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Immigration took centre stage in Australia’s political discourse for the better part of 2017 with much discussion around Australia’s annual permanent intake and the question of how to deal with growing overcrowding in Melbourne and Sydney.
A proposal was put forward to send migrants to regional and rural Australia for a set number of years before granting them permanent residency at a time when many regions are crying out for more migrants.
Low-skilled migrants with limited English get a pathway to Australian permanent residency
The Federal Government also signed two special agreements, Designated Area Migration Agreements with the Northern Territory and the Great Southern Coast of Victoria, offering a pathway to permanent residency to semi-skilled migrants with limited English.
Immigration Minister David Coleman said agreements could be signed with more regions to address the labour needs of these areas – something he said was his priority right after he took charge of his portfolio last year.
“The Government is working to improve our immigration program to better match the needs of specific locations,” Mr Coleman said. “In particular, we are looking closely at ways of filling employment gaps in regional areas.”
The Designated Area Migration Agreements that will lower the skills, language and income requirements and let semi-skilled migrant workers access a pathway to permanent migration comes in the wake of a vociferous demand for a standalone agriculture visa to meet a growing demand for farm workers. For more information click here.
New Parent visa to be made available
A new temporary sponsored parent visa that will allow parents of migrants to stay in Australia for a period of up to five years will be made available during the first half of 2019. The visa was promised in June 2016, during the run-up to the last federal election but had been delayed as the legislation it was linked to couldn’t be passed until November last year.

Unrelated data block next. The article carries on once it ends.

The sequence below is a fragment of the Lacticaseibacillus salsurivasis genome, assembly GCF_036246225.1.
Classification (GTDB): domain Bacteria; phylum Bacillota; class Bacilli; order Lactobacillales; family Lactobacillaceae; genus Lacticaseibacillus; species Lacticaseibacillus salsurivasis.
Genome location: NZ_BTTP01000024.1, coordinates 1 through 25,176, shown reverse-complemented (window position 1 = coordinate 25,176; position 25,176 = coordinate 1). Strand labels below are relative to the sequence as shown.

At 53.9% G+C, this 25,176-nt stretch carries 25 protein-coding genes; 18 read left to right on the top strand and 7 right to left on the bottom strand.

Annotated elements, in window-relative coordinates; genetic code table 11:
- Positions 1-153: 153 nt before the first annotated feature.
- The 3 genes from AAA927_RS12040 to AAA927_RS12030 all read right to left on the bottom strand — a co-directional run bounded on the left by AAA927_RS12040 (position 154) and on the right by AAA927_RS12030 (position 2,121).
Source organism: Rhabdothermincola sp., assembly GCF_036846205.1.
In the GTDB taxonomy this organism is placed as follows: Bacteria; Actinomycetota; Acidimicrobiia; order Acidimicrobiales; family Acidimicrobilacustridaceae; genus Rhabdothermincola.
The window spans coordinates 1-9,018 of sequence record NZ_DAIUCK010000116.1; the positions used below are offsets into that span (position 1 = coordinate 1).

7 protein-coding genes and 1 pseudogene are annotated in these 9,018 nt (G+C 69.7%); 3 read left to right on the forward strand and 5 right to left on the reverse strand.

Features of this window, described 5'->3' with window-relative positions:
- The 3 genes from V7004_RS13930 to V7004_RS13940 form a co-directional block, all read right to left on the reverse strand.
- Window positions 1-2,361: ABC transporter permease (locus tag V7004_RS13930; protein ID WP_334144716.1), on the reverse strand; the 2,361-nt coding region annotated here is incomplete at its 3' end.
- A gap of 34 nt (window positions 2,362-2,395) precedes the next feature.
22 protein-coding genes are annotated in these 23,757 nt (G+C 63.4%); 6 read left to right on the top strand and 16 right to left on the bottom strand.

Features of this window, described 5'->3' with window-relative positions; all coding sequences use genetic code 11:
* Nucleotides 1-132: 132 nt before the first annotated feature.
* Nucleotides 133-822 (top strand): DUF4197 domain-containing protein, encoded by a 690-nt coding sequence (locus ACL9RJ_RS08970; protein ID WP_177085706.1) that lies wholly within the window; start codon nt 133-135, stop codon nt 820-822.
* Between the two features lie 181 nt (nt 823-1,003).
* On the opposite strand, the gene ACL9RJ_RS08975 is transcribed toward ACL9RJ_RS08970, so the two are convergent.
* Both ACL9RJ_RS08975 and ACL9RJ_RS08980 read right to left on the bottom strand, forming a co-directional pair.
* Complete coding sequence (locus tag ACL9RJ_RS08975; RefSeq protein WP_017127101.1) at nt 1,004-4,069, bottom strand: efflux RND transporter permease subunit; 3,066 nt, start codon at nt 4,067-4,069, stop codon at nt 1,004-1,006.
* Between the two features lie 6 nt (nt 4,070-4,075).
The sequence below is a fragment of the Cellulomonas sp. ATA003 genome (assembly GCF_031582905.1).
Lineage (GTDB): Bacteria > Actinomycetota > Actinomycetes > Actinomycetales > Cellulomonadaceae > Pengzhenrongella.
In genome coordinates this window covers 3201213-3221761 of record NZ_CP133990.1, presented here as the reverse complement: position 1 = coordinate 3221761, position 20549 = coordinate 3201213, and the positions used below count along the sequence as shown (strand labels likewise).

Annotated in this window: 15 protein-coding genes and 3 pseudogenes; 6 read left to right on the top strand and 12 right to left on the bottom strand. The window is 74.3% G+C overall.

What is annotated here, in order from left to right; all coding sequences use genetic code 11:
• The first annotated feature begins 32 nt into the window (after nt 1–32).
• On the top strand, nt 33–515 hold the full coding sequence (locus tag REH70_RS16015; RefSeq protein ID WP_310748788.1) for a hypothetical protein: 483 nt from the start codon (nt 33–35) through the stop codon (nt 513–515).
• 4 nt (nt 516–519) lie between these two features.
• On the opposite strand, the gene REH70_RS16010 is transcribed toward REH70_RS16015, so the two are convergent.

Under the new visa, parents of migrants would be able to choose between a three-year visa that comes at a cost of $5,000 and a five-year visa with a $10,000 fee. There will be an opportunity for a single renewal with the number of visas subject to an annual cap of 15,000.
Sponsoring children of visa holders will have to ensure their parents have health insurance and do not incur any healthcare debt. They will act as financial guarantors and are legally required to any debt to taxpayers as a result of a medical emergency.
Migrant couples can sponsor only one set of parents for this visa. Click here for more information.
New sponsorship framework for sponsored family visas
The Federal Parliament passed the Migration Amendments (Family Violence and Other Measures) Bill 2016 with Government’s amendments and it was subsequently passed by the lower house the same day on 28th November 2018, paving the way for a new sponsorship framework for sponsored family visas.
The new sponsorship framework creates a two-step application process that involves an assessment of the sponsors, and once approved then only a visa application can be lodged.
This arrangement is primarily aimed at safeguarding vulnerable family members, particularly children and married partners from their violent sponsors.
Maggie Taaffe, Principal Lawyer at AHWC Immigration Law says the two-stage process will mean more waiting time for applicants waiting for their partner visas.
“Whilst the new Act states that a Partner Visa application cannot be made before a Partner Visa sponsor is approved, it remains to be seen whether or not the new regulations will allow a Partner Visa application to be lodged at the same time the Sponsor application is made,” Ms Taaffe told SBS Punjabi.